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FDA OKs Merck drug, first in new cancer drug class
Whitehouse Station, N.J. • Merck & Co. on Thursday won the first U.S. approval for a new kind of cancer drug with big advantages over chemotherapy and other older cancer treatments.
The Food and Drug Administration said it has granted accelerated approval to Merck's Keytruda, for treating melanoma that's spread or can't be surgically removed, in patients previously treated with another melanoma drug called Yervoy.
Experts called the news "game-changing" for patients with the deadly skin cancer, which is becoming more common and kills nearly 10,000 Americans each year.
Keytruda, a genetically engineered drug known chemically as pembrolizumab, is part of a hot, promising new class of antibody-based drugs. They work by taking a brake off the immune system so it can better recognize and attack cancer cells.
"Ninety percent of patients have basically no side effects," Dr. Antoni Ribas, a researcher and professor at UCLA's Jonsson Comprehensive Cancer Center who was the lead investigator of a crucial study of Keytruda, told The Associated Press in an interview.
By comparison, most patients getting chemotherapy suffer with nausea, vomiting and hair loss.
In addition, Ribas said, Keytruda and other "immune-therapy" drugs appear likely to work against many more types of cancer than older drugs, and in a much higher percentage of patients.
In a study funded by Merck, which is based in Whitehouse Station, New Jersey, one-third of the 600 patients participating benefited from the drug, with 62 percent of those alive after 18 months.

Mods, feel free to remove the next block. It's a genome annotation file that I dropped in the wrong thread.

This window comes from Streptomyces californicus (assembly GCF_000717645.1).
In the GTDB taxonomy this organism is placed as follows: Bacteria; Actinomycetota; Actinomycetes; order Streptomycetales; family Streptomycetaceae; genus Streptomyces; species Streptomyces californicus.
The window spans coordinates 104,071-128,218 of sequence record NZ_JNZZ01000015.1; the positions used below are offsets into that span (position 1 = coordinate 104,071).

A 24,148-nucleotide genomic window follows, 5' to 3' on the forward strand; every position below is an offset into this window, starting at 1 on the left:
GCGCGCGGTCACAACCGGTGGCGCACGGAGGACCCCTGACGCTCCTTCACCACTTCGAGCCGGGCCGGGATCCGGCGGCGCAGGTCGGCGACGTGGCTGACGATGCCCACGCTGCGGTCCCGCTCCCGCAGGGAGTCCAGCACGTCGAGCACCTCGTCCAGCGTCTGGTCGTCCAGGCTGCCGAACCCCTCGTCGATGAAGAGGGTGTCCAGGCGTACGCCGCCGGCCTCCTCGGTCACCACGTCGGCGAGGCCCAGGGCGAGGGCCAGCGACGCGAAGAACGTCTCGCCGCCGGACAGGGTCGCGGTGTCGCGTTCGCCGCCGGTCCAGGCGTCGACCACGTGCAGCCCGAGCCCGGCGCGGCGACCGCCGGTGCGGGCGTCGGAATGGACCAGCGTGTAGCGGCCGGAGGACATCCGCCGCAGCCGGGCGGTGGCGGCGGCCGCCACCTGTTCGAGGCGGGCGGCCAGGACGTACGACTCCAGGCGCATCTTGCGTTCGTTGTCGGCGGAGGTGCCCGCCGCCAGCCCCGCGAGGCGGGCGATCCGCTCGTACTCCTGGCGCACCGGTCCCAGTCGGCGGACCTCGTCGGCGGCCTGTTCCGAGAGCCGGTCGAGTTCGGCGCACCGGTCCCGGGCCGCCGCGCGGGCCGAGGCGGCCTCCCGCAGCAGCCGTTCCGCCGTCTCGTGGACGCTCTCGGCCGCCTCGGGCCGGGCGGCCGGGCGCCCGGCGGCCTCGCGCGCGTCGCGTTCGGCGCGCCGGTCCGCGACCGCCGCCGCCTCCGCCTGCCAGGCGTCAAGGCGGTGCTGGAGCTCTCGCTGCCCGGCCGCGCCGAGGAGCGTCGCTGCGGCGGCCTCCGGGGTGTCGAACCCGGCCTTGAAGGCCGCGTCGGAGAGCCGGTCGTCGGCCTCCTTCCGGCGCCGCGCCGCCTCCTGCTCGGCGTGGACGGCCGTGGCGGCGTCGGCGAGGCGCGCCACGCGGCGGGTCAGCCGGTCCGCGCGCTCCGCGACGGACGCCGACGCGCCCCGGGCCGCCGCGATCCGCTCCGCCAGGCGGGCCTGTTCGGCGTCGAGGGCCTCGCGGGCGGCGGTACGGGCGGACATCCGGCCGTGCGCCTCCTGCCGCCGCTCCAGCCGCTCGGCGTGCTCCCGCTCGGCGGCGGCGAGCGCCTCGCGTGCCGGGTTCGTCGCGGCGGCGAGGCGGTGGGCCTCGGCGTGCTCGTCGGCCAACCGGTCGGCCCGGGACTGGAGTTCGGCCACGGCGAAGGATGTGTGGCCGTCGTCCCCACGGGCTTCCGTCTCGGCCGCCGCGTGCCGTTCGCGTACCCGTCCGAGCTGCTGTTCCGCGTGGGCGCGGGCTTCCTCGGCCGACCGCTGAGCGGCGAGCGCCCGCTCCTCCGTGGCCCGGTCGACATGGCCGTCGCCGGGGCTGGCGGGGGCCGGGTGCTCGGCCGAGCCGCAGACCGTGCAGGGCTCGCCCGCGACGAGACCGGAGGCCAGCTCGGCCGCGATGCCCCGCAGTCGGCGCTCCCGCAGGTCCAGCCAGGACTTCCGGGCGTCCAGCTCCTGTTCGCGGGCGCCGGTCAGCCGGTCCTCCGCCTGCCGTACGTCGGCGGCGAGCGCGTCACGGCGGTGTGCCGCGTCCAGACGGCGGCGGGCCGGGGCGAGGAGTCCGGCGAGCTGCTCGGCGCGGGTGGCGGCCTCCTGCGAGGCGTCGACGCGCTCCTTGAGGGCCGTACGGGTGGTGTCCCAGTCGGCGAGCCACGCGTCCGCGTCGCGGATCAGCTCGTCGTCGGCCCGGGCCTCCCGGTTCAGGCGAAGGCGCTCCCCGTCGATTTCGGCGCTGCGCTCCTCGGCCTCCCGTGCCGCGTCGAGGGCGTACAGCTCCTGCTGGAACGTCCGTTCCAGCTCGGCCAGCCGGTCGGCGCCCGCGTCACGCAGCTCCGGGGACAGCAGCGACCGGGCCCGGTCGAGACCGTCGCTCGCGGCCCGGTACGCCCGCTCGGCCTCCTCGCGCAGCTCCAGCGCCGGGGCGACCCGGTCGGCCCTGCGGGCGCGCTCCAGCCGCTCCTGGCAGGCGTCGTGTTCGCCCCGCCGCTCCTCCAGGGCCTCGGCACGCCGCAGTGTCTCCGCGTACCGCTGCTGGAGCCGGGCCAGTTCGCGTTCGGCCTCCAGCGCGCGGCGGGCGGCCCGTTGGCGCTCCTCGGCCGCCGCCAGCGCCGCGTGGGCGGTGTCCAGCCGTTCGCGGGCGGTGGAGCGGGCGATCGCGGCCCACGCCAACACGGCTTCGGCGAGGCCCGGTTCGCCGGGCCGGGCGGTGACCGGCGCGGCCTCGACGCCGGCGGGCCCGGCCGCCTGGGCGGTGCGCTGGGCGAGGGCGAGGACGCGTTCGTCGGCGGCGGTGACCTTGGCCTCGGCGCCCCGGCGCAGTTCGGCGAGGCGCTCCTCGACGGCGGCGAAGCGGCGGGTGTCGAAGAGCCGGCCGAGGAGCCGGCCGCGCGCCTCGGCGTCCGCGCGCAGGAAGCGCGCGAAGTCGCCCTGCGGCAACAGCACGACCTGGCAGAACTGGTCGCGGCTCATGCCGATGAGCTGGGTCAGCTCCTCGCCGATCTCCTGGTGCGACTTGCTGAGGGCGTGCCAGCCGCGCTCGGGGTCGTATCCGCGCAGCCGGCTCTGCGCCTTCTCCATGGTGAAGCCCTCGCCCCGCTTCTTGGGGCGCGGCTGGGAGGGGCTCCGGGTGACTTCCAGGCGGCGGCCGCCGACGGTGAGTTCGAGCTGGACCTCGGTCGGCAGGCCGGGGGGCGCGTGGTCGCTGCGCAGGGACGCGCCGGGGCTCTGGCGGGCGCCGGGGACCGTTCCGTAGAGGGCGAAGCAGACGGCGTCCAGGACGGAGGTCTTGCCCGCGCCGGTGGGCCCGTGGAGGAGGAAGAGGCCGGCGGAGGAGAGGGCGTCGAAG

Chemotherapy drugs have an average survival of about nine months, while some newer cancer drugs on average keep patients alive for 11 to 15 months, noted Ribas, who serves as an adviser to Merck but said he donates all payments to UCLA.
"This is just the start," Ribas said, adding that earlier tries at immune therapy for cancer typically helped only 5 percent to 10 percent of patients.
The average overall survival rate for Keytruda hasn't been determined yet, as most patients in the study are still being followed.
Merck's drug is the first in the class of what's called anti-PD-1 drugs approved in the U.S.
"This drug represents a major step forward," Dr. Louis M. Weiner, a spokesman for the American Association for Cancer Research, said in a statement. "It is an effective immunotherapy (but) not a general immune stimulant. It attacks a specific mechanism employed by some cancers to actively evade immune destruction."
Bristol-Myers Squibb Co. and a partner have a drug similar to Keytruda, called Opdivo, which was approved in Japan in July. They are seeking U.S. approval for it.
Merck said Keytruda will cost about $12,500 per month for many patients — similar to the price of many other new cancer drugs — and on average treatment lasts for just over six months.
The drug did have serious, immune-related side effects in a small number of patients, including hepatitis, colitis, thyroid problems and kidney inflammation. It's administered every three weeks through a slow intravenous drip — until the cancer progresses or the patient has intolerable side effects.
One study participant, 49-year-old Rich Murphy of Marshfield, Massachusetts, said that after about five rounds of treatment with Keytruda in 2012, he stopped taking medicines and was still cancer-free at his latest checkup 2 ½ months ago.
"I owe my life to that drug. There's no question about it," Murphy, a real estate agent, said in an interview.